sturgeonslawyer (sturgeonslawyer) wrote,
sturgeonslawyer
sturgeonslawyer

The Aggrieved Parties, by Mike Guest (2019-45)

Kind of a thriller, sort of, not really, but in that neighborhood.

Also, parts of it may be a bit triggery. You have been warned.
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When Phany Som was a little girl in Cambodia under the Khmer Rouge, she saw a neighbor and two others beat and torture her father; this led to their desperate escape, along with her mother, to neighboring Thailand and ultimately to the US. In the present she works in Cambodia for UNESCO, as does her lover Thom.

Alder Noren, an Australian, lives in Japan with his Japanese wife Remi and their daughter. They might as well be estranged; indeed, Remi has procured the services of the Pintan detective agency (Ping-On Tsu, proprietor) to get the goods on him: She is sure he is having an affair. (He isn't,but he does "pay for play" at a local business supplying, ah, specialized personal services.) Also, he has met Phany professionally and they quickly became friends.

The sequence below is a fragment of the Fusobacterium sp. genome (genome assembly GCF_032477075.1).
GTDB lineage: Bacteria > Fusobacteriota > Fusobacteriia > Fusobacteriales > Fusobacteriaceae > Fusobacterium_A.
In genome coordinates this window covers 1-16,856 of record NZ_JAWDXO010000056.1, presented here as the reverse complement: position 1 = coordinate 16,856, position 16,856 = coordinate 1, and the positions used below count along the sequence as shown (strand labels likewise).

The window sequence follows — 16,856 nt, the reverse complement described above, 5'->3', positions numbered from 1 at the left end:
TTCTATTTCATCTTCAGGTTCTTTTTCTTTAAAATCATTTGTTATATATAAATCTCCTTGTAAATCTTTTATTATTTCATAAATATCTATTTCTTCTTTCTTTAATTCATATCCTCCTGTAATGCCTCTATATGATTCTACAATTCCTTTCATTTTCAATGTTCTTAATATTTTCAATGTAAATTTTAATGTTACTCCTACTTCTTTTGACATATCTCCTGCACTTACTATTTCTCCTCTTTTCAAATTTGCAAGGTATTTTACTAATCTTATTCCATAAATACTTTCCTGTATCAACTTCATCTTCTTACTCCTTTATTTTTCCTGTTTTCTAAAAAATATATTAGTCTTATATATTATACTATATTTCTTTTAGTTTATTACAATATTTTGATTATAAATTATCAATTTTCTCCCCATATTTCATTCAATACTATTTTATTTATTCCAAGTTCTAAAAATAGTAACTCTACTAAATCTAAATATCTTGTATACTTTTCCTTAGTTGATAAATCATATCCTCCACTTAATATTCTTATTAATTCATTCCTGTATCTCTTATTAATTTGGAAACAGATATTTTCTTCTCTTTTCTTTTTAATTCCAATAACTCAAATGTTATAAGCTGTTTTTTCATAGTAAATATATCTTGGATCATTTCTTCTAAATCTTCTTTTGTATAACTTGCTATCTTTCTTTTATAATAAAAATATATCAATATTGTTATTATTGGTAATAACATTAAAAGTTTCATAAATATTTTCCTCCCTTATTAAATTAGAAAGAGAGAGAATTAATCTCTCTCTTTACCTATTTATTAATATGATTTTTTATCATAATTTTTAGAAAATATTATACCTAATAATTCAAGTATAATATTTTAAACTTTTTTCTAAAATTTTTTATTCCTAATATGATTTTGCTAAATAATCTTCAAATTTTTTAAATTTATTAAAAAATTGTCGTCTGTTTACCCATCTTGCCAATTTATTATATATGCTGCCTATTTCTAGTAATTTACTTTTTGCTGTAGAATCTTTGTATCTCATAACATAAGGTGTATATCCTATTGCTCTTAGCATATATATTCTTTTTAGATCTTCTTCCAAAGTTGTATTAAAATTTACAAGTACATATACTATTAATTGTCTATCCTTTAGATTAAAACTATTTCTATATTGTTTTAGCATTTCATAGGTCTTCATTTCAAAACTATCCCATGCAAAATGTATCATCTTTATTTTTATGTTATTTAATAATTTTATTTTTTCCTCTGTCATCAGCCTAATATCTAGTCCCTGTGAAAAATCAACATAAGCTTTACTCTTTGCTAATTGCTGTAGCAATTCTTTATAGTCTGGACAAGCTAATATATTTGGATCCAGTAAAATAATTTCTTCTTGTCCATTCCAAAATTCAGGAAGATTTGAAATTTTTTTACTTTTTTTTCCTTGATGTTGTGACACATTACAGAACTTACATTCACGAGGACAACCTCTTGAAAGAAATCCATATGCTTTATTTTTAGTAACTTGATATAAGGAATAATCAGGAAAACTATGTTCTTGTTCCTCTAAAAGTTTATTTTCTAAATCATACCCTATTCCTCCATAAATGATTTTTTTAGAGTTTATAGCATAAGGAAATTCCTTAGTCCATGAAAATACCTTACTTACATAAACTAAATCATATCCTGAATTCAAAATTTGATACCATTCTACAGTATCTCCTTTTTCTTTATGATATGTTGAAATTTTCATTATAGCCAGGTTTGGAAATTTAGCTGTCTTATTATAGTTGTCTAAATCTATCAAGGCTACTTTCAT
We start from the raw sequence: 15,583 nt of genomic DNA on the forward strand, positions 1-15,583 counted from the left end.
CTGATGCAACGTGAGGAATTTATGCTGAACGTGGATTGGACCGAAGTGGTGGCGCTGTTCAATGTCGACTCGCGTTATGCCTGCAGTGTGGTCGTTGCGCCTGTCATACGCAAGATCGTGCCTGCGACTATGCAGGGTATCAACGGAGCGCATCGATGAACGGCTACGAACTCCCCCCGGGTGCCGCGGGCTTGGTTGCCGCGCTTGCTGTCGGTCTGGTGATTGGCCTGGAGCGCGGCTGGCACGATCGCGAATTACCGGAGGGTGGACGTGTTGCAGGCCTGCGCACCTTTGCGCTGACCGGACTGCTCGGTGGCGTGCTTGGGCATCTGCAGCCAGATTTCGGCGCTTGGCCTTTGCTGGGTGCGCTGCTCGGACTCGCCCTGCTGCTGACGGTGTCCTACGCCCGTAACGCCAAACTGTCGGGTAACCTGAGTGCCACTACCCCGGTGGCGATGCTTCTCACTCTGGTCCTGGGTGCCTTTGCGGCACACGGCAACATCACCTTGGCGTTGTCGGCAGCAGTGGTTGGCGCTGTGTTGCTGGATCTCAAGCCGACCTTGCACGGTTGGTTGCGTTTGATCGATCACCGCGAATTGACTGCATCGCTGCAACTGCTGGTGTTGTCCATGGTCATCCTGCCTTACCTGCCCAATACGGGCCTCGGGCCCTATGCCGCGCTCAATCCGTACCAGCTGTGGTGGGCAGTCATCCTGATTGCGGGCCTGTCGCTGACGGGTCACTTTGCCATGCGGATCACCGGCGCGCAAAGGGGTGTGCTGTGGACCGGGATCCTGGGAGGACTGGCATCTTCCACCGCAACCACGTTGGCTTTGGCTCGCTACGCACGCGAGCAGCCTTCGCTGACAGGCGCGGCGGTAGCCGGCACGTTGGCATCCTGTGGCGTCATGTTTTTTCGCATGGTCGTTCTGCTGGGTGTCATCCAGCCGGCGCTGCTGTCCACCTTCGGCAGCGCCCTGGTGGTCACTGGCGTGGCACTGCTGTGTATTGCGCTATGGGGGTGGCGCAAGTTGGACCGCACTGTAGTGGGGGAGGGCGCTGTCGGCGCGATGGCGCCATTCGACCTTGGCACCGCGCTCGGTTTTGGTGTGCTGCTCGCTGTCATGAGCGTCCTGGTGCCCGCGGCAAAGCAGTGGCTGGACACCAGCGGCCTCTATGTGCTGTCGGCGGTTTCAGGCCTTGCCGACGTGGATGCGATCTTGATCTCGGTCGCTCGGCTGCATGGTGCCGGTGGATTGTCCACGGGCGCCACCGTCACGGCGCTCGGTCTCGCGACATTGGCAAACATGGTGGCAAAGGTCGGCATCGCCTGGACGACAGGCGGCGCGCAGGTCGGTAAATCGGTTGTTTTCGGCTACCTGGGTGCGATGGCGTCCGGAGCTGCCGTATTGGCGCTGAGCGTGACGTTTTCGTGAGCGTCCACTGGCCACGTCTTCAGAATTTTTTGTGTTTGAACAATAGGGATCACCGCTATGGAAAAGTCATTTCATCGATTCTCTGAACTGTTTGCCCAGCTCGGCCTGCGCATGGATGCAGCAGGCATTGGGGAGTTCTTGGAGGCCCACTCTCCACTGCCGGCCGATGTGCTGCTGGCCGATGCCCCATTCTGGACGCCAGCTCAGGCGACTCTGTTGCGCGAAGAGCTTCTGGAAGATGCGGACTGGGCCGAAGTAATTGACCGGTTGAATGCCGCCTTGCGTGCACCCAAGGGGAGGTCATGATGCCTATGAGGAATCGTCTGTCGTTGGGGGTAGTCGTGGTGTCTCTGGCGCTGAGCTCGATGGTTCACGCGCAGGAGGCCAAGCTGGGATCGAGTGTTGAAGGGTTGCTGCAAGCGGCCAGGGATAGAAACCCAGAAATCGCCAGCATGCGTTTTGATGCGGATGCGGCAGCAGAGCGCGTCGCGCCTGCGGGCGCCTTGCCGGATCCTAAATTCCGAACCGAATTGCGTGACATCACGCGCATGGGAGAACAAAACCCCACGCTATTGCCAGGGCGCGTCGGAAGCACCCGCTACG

When Alder loses his job in bad circumstances, he decides to disappear and hires one CD Derkatch, of "Strategic Solutions" in Thailand, to help him make the break.

But there is a tie between Strategic Solutions, which also fences stolen artifacts from Cambodia, and the man who nearly killed Phany's father. 

The situation is rife. Everybody is aggrieved, and some are out for revenge - and some of them get it. Whether it makes them happy is another question.

The plotting here is as tight as you could ask for, with everything coming to a head at the same time (because that's how thriller-type-things work, when they work at all). The characters are vivid and, while most of them aren't exactly _likeable_, they are identifiable, which is more important. The last 50 pages or so kept me up well past my bedtime.

The writing is "clear," almost never getting in the way (except for a few spots early on where the writer unnecessarily addresses the reader directly). Guest uses the "omniscient third person", but uses it responsibly: we always know whose mind we're supposed to be in.

This is one great ride.
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